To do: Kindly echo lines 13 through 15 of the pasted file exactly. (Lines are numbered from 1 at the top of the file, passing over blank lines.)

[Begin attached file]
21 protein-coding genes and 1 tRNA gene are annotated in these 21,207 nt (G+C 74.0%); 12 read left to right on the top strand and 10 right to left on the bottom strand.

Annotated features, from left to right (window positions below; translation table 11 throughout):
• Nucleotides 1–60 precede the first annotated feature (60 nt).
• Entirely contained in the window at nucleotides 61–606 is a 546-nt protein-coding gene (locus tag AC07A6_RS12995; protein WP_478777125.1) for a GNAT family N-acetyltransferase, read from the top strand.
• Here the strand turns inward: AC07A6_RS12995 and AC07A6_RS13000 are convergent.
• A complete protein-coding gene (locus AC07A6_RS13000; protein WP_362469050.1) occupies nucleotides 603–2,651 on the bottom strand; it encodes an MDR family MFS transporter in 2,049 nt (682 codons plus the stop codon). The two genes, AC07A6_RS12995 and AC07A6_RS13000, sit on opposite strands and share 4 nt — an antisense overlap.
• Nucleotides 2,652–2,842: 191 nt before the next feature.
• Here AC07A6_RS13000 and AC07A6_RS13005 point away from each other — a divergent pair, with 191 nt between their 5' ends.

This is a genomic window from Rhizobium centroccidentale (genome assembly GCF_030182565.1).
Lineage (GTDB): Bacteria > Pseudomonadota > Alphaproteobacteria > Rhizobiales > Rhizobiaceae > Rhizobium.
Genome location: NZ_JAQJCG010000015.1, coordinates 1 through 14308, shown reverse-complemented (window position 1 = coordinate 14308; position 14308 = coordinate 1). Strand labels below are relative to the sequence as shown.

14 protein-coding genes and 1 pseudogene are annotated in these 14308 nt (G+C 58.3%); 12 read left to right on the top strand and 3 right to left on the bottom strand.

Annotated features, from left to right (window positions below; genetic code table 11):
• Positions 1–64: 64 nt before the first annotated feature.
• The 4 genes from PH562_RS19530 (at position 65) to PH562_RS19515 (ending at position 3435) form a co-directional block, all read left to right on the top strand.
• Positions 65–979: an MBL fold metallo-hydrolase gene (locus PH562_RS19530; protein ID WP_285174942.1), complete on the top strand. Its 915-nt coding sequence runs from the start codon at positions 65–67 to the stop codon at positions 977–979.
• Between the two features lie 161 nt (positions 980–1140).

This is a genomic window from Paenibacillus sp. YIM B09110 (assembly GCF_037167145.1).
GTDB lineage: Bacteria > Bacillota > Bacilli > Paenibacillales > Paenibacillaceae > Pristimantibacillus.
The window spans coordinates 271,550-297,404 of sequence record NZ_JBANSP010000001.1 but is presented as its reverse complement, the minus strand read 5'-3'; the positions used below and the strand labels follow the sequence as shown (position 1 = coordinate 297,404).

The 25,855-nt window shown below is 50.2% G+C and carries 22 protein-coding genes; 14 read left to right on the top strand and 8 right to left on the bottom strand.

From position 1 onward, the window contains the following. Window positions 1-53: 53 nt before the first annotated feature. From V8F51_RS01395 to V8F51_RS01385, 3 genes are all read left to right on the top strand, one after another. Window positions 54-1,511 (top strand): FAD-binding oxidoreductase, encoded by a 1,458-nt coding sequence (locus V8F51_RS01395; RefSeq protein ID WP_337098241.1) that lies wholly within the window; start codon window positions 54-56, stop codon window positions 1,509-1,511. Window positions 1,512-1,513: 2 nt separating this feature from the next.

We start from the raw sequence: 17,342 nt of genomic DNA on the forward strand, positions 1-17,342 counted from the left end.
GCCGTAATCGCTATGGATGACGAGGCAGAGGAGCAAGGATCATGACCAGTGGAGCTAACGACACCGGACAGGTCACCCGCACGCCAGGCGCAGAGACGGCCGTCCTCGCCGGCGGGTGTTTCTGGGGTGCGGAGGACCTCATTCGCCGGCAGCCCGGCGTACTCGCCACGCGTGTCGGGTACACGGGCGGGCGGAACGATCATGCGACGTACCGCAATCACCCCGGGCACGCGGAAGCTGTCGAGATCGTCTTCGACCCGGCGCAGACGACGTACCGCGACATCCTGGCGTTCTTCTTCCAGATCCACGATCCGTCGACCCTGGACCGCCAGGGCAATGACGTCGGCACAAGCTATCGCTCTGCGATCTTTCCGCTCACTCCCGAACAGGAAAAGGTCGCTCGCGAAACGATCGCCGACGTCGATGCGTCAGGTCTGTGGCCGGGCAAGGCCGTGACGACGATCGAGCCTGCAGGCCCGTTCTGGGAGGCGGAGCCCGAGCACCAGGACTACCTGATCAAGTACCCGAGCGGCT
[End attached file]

Annotated features, from left to right (window positions below; genetic code table 11):
• Positions 1–64: 64 nt before the first annotated feature.
• The 4 genes from PH562_RS19530 (at position 65) to PH562_RS19515 (ending at position 3435) form a co-directional block, all read left to right on the top strand.